It was a whole new atmosphere here in northern Nigeria, where Hausa was the main language being spoken, a language of which I knew not a word. Rather than board the taxi straight away, I went instead a few metres to a little kiosk and bought a bottle of Coke to quench my thirst. The young lady at the kiosk had to ferret out the bottle with some difficulty from an icebox that was filled with drink bottles and stuffed with crushed ice. And as I walked back to the taxi, I heard someone call to me from behind.

"Excuse me please..." the male voice called out.

Instinctively, I knew this this voice was calling out to me and it was a pleasant surprise to hear someone speak in a language that I understood. So I turned around and saw this tall, dark young man staring at me, an uncertain look in his face. He was dressed in traditional Hausa garb, a sky blue embroidered caftan with matching trousers. On his head was a cap of the kind that is so typical of northern Nigerians, woven in a blue and white striated pattern. This man introduced himself as Abdulsalami. He was a student at the Ahmadu Bello University in Zaria, travelling from Zaria heading to Bauchi to visit with relatives, but had failed to do his sums properly and now found that he was a few Naira short. He needed some assistance to pay the fare to Bauchi and asked if I could be of help. Agreeing to assist him was easy. It was not that I had a lot of money myself, but I saw immediately that he was genuinely in need of help. He was decent, polite, and I thought that this could easily be me in his position seeking the help of a stranger. So together, Abdulsalami and I paid his fare to the driver of the taxi and got into the vehicle, both of us sitting side by side at the back. And so it was that for this journey into the unknown I had earned the company of a young man of about my age, who was native to this place. I was alone no longer.

As expected, the journey to Bauchi took just about an hour. When we arrived in the town it was already dark and as in most of the tropics, the transition from daylight to darkness had been brief, almost sudden. Bauchi is not a very large city when compared to Lagos. It is an old traditional Hausa settlement and I had read somewhere that there is an ancient adobe city wall surrounding the old city. With modern development, the city has spilled out over the wall and beyond it. And although the walled 'Old City' retains its traditional role and located within the city walls' embrace is the traditional heart of the city comprising of the Emir's palace and the Central Mosque, the city of Bauchi is now a state capital, the capital city of Bauchi State. As a result, political power has long shifted from within the confines of the old city wall to the ultra modern office-block complex that now houses the offices of the Bauchi State Government, located along a broad avenue just outside the city wall and close to a magnificent, ancient, but well preserved city gate that formed a part of the old wall. The expansive state governor's residence too, located nearby, is clear evidence that the Old City retains little of its power.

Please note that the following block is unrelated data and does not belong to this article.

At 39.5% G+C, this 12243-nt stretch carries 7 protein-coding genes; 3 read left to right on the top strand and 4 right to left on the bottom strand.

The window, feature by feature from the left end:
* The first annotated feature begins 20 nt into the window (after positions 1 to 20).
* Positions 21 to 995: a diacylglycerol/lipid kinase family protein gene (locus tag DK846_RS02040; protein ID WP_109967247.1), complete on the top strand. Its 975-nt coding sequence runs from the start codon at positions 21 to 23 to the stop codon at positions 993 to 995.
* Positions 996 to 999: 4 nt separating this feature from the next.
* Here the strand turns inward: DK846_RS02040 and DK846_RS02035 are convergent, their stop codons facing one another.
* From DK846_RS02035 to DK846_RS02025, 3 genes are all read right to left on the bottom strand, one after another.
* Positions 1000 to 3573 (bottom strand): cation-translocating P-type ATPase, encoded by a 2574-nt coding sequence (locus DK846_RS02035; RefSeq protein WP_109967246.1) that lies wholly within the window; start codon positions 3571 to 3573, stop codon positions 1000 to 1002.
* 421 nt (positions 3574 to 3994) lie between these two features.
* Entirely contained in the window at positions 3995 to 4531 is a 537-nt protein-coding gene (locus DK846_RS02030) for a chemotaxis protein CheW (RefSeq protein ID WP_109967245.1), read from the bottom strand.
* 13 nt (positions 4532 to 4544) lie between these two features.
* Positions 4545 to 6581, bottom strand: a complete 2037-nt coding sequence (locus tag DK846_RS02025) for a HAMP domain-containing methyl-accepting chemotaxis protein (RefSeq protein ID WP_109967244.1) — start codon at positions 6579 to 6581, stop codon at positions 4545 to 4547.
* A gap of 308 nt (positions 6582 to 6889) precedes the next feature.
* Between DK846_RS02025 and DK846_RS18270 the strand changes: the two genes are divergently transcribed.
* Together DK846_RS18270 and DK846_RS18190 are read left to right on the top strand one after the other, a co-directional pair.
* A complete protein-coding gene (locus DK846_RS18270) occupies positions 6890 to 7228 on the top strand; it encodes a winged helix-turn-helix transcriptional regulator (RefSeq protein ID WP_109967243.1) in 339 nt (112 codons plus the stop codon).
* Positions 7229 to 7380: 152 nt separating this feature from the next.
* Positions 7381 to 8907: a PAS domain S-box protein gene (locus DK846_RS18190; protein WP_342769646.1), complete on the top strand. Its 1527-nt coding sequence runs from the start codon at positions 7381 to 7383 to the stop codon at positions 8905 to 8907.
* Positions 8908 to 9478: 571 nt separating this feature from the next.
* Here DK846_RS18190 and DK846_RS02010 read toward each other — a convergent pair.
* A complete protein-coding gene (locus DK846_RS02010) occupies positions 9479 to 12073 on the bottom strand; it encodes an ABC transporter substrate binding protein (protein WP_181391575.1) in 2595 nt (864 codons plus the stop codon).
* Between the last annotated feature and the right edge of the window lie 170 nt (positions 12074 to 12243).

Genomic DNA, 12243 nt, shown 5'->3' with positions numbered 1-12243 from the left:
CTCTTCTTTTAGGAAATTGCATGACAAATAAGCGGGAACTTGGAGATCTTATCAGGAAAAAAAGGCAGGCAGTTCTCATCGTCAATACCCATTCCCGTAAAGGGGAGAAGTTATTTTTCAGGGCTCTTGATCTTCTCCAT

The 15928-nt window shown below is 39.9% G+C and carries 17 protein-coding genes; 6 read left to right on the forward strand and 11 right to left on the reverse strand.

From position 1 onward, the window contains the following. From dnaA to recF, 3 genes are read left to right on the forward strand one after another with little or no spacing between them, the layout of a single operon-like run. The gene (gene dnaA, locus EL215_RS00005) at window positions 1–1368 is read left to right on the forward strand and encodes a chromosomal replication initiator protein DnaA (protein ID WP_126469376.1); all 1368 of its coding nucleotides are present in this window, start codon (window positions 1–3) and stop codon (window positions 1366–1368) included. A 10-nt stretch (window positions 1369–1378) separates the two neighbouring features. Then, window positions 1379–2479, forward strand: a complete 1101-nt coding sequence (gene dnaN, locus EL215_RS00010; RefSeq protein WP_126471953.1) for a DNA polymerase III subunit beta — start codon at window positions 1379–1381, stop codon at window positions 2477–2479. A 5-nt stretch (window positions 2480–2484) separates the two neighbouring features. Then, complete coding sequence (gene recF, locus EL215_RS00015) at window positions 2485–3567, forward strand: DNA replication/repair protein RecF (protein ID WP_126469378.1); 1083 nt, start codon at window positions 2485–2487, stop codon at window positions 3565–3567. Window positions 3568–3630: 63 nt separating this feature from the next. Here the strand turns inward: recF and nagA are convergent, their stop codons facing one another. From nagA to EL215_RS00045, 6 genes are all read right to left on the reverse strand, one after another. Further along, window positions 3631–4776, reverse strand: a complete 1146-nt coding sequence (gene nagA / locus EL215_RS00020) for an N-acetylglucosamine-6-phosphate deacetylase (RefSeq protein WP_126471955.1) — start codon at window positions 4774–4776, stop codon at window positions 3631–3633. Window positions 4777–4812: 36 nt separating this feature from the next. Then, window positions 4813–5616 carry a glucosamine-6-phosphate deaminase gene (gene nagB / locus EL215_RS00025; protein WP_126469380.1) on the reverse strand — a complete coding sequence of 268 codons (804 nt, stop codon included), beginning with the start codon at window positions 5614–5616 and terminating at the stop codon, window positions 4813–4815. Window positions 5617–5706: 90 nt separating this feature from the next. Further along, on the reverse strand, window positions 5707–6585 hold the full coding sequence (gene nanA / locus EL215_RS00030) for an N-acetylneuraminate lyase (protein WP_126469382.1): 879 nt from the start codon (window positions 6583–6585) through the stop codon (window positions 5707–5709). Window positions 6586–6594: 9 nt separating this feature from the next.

The road leading into Bauchi town from the direction of Jos was very wide and brightly lit. And it didn't feel as cold here in Bauchi as it did in Jos. Abdulsalami had explained that shortly after we left Jos, we had descended from the Jos Plateau and that we were now on the vast savannah, which covers almost the whole of northern Nigeria. In the bush taxi travelling from Jos, I had told Abdulsalami who I was, and explained why I was travelling to Bauchi. He said he knew where the NYSC offices are located and that the taxi would drive past the building. He suggested that it might be a good idea if we let the driver know, so that the driver would stop in front of the NYSC place and I could get off, to which I inclined my head in agreement. Abdulsalami then raised his voice and said a few words in Hausa to the driver, who grunted in acknowledgement.

When the driver eventually pulled up in front of the NYSC offices in Bauchi, it was already about 9pm. The street was brightly lit, as was every major road that I had seen so far in this town. But the NYSC building! There was not a single light in sight. Not an open window. Abdulsalami had pointed out the building to me as the driver pulled the taxi to a stop in front of it. And as he did so he must have seen the shock on my face, because he immediately decided to alight from the taxi with me, even though the stop at which he ought to have left the taxi was yet one kilometre further down the road.

I was in Bauchi, in a strange city, with all of my worldly possessions, late in the evening in front of a locked office building, with nowhere to go and no idea what to do next. I was thankful that Abdulsalami had chosen to leave the taxi and stay with me, because the task of rescuing me from this predicament now fell squarely upon him.